The daily business briefing: August 16, 2022

Britain authorizes Moderna COVID booster that targets variants, home builder sentiment falls into negative territory, and more

Moderna vaccine vial
(Image credit: Dinendra Haria/SOPA Images/LightRocket via Getty Images)

1. U.K. authorizes COVID booster targeting variants

Britain on Monday authorized Moderna's new coronavirus booster, making it the first vaccine available to target two variants, the original virus and Omicron. Half of each dose was designed to fight the original variant, and the other half targets Omicron, which has been the dominant strain since last winter's deadly surge. Current vaccines remain effective at preventing severe COVID-19 cases and death, but the new booster will provide increased protection, said Dr. June Raine, the chief executive of Britain's Medicines and Healthcare Products Regulatory Agency. "What this bivalent vaccine gives us is a sharpened tool in our armory to help protect us against this disease as the virus continues to evolve," Raine said.

The New York Times

2. Homebuilder sentiment falls into negative territory

Sentiment among single-family homebuilders fell into negative territory in August after eight straight months of declines. The National Association of Home Builders/Wells Fargo Housing Market Index dropped 6 points to 49 this month — any reading 50 or above is considered positive. The index has fallen due to rising costs and weakening demand after remaining in positive territory since June 2014, except for a brief negative dip early in the coronavirus pandemic before a real-estate boom. "Tighter monetary policy from the Federal Reserve and persistently elevated construction costs have brought on a housing recession," said NAHB Chief Economist Robert Dietz.

Subscribe to The Week

Escape your echo chamber. Get the facts behind the news, plus analysis from multiple perspectives.


Sign up for The Week's Free Newsletters

From our morning news briefing to a weekly Good News Newsletter, get the best of The Week delivered directly to your inbox.

From our morning news briefing to a weekly Good News Newsletter, get the best of The Week delivered directly to your inbox.

Sign up

CNBC MarketWatch

3. Walmart to add Paramount+ streaming for Walmart+ members

Walmart said Monday it has reached a deal with Paramount Global to include the Paramount+ streaming service in the Walmart+ membership program. Starting in September, Walmart+ members will get the Paramount+ Essential plan, which normally costs $4.99 per month, for no additional charge. The Essential plan does not include access to local live CBS stations, available through the $9.99-per-month Paramount+ Premium plan, but it includes NFL and UEFA Champions League games via separate live feeds, as well as content from Paramount's CBS, BET, Comedy Central, Nickelodeon, and MTV brands. Walmart is aiming to make its service more competitive with Amazon Prime, which includes streaming entertainment. Like Prime, Walmart+ offers delivery benefits, including same-day delivery of more than 160,000 products.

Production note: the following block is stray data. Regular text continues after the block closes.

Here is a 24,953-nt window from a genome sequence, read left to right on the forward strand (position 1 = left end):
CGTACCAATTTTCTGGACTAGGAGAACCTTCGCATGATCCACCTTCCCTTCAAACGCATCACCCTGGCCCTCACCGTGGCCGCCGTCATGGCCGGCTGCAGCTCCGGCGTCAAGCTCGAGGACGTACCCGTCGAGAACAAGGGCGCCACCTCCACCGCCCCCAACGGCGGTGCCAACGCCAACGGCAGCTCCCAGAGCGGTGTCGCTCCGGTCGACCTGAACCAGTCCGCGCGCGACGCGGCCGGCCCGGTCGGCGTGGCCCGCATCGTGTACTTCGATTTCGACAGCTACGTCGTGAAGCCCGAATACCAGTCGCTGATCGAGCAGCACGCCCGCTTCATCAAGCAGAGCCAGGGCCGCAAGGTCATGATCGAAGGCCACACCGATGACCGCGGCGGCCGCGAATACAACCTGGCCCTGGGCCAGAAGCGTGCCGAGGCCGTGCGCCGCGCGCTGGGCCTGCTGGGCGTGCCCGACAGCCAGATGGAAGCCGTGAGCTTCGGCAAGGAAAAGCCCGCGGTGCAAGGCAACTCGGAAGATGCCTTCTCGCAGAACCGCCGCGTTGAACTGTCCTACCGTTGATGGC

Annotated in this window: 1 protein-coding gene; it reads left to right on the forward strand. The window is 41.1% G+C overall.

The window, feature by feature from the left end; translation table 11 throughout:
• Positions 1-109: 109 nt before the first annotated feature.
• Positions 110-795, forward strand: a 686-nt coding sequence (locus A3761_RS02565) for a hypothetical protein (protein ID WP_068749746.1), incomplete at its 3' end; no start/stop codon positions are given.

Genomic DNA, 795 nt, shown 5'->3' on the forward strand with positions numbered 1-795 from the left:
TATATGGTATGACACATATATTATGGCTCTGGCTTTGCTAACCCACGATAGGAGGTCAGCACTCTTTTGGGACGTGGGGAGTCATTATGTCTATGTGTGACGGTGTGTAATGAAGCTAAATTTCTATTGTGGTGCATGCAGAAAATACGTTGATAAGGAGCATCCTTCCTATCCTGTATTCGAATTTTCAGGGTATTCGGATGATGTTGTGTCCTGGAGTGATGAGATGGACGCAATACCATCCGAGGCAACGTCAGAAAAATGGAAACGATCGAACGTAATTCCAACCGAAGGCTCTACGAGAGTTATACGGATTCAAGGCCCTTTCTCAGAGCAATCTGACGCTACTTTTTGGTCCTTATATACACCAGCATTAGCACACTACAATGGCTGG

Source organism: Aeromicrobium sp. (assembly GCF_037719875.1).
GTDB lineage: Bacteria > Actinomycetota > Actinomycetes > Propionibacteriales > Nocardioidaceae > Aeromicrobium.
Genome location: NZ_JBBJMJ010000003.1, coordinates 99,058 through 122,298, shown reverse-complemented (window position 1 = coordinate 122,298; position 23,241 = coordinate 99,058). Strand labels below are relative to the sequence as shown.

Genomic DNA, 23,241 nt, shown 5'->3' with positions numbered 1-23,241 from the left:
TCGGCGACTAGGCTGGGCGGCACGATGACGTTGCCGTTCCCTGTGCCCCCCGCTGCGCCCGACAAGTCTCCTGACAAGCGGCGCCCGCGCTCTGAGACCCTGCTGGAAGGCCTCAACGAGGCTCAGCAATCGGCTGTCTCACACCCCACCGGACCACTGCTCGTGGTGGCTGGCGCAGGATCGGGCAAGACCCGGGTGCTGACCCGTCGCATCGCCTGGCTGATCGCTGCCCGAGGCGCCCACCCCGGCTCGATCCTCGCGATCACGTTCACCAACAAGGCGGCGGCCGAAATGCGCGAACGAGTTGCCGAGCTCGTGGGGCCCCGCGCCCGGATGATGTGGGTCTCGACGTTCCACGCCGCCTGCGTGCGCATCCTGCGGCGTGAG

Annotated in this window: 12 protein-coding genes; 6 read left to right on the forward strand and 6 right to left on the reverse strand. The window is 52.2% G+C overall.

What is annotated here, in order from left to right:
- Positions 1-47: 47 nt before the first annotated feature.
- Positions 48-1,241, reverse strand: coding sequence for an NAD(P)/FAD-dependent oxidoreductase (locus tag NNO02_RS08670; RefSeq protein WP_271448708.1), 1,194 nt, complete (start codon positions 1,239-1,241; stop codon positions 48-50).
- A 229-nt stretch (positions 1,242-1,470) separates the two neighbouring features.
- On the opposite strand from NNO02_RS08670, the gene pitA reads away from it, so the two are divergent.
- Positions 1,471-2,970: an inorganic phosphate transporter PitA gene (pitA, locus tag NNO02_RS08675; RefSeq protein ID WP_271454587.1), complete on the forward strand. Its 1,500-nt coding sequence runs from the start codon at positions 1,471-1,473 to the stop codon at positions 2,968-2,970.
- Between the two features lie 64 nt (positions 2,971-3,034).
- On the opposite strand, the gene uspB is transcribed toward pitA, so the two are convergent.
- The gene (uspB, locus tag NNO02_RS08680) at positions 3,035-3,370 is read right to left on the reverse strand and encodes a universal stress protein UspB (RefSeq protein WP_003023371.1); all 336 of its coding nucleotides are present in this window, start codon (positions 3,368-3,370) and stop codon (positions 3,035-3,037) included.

4. Starbucks asks labor board to suspend union elections

Starbucks on Monday sent a letter to the National Labor Relations Board asking for a temporary suspension of union elections in its U.S. coffee stores. The coffee chain cited allegations from a labor board employee that regional officials at the NLRB's St. Louis office had improperly coordinated with union organizers overseeing a union election at a Starbucks outlet in Kansas, one of 314 U.S. Starbucks stores where workers have asked to hold union votes since late 2021. More than 220 of the locations have voted in favor of union representation. Starbucks accuses board officials of letting pro-union workers vote in person at its office in violation of an agreement for all ballots to be mailed in.

The Associated Press

5. Stock futures edge lower after starting week with gains

U.S. stock futures slipped early Tuesday after Monday's gains lifted the Dow Jones Industrial Average above its 200-day moving average for the first time since late April. Futures tied to the Dow, the S&P 500, and the Nasdaq were down 0.2 percent at 6:30 a.m. ET. All three of the main U.S. stock indexes rose on Monday. The Dow gained 0.5 percent. The S&P 500 and the tech-heavy Nasdaq rose 0.4 percent and 0.6 percent, respectively. Overnight, shares of ZipRecruiter fell more than 5 percent after the country lowered its revenue outlook. Shares of Compass dropped nearly 13 percent after the real estate broker reported quarterly earnings that fell short of expectations, and lowered its outlook.


To continue reading this article...
Continue reading this article and get limited website access each month.
Get unlimited website access, exclusive newsletters plus much more.
Cancel or pause at any time.
Already a subscriber to The Week?
Not sure which email you used for your subscription? Contact us